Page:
3 years ago

The role of the red blood cell in host defence against falciparum malaria: an expanding repertoire of evolutionary alterations

Carla Cerami, Susana Campino, Morgan M. Goheen
The malaria parasite has co-evolved with its human host as each organism struggles for resources and survival. The scars of this war are carried in the human genome in the form of polymorphisms that confer innate resistance to malaria. Clinical, epidemiological and genome-wide association studies have identified multiple polymorphisms in red blood cell (RBC) proteins that attenuate malaria pathogenesis. These include well-known polymorphisms in haemoglobin, intracellular enzymes, RBC channels, RBC surface markers, and proteins impacting the RBC cytoskeleton and RBC morphology. A better understanding of how changes in RBC physiology impact malaria pathogenesis may uncover new strategies to combat the disease.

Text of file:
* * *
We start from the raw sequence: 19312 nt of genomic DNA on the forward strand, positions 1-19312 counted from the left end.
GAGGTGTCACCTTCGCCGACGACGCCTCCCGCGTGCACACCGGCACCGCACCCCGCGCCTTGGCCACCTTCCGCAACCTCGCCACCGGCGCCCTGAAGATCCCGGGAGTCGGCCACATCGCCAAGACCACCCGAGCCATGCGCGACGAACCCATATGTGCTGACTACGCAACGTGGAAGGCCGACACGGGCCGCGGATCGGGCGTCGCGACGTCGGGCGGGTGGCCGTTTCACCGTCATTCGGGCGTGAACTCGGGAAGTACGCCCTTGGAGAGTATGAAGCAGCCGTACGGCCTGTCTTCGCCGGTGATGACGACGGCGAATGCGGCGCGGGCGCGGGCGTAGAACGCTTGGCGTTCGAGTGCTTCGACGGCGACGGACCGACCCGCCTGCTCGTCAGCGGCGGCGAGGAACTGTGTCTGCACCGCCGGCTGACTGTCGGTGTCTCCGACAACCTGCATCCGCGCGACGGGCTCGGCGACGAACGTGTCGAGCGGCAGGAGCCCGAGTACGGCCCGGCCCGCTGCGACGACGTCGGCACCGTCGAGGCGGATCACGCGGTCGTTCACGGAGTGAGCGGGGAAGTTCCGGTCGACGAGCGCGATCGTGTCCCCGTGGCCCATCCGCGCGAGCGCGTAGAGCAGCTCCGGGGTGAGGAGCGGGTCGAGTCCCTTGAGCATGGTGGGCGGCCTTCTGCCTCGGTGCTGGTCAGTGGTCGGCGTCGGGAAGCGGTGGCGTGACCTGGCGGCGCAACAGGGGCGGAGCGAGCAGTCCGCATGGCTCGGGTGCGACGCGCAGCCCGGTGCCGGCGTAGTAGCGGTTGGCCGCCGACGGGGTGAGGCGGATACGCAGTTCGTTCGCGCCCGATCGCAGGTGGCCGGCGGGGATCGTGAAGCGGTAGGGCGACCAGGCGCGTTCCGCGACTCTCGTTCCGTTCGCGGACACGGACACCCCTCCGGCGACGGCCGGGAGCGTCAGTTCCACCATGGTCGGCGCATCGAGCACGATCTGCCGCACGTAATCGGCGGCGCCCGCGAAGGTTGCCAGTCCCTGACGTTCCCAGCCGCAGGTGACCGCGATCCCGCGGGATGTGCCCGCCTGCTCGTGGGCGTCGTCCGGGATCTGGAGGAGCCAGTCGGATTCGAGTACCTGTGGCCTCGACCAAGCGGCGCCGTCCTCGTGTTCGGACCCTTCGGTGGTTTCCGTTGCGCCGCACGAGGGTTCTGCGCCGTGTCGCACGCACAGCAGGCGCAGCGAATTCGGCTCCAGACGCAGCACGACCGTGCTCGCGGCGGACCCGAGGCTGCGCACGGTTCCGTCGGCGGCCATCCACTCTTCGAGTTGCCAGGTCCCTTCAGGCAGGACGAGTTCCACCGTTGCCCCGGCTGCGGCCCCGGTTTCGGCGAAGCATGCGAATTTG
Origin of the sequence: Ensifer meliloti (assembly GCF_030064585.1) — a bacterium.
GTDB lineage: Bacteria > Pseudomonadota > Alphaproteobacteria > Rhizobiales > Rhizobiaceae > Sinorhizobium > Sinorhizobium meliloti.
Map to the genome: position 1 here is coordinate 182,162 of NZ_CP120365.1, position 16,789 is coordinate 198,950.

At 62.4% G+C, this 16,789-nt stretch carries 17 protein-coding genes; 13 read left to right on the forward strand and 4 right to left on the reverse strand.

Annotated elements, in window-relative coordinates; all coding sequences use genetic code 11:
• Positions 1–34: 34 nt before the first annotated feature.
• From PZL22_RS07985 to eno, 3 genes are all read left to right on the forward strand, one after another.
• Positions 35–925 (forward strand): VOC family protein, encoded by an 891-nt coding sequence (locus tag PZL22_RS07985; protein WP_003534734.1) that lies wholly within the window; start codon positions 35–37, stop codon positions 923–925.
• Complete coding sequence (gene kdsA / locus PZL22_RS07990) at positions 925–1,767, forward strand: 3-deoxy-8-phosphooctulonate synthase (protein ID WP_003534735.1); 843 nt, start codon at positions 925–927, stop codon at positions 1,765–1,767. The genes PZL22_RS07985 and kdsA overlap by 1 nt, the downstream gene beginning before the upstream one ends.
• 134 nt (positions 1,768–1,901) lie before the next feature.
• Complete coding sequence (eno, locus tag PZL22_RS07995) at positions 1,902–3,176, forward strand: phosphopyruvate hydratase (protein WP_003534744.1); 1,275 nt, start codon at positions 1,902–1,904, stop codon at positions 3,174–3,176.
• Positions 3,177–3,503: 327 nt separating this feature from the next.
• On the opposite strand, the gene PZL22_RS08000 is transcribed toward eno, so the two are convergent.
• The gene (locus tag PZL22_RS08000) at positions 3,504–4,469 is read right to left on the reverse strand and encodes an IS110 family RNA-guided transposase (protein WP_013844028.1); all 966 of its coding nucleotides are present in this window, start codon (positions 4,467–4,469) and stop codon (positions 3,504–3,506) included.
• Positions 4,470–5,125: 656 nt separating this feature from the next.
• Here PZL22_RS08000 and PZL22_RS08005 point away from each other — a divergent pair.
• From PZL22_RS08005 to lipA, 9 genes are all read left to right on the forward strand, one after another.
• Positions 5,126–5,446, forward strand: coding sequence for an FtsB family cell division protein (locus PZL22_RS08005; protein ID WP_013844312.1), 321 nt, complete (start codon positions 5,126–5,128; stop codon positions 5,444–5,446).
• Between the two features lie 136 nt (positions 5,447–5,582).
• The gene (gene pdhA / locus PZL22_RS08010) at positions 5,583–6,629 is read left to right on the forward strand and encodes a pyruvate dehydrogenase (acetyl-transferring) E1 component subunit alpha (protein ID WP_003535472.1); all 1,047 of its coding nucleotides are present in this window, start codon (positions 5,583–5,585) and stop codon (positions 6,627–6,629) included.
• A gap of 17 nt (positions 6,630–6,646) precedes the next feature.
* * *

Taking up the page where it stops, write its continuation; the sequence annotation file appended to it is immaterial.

Publisher URL: http://onlinelibrary.wiley.com/resolve/doi

DOI: 10.1111/bjh.14886

You might also like
Discover & Discuss Important Research

Keeping up-to-date with research can feel impossible, with papers being published faster than you'll ever be able to read them. That's where Researcher comes in: we're simplifying discovery and making important discussions happen. With over 19,000 sources, including peer-reviewed journals, preprints, blogs, universities, podcasts and Live events across 10 research areas, you'll never miss what's important to you. It's like social media, but better. Oh, and we should mention - it's free.

  • Download from Google Play
  • Download from App Store
  • Download from AppInChina

Researcher displays publicly available abstracts and doesn’t host any full article content. If the content is open access, we will direct clicks from the abstracts to the publisher website and display the PDF copy on our platform. Clicks to view the full text will be directed to the publisher website, where only users with subscriptions or access through their institution are able to view the full article.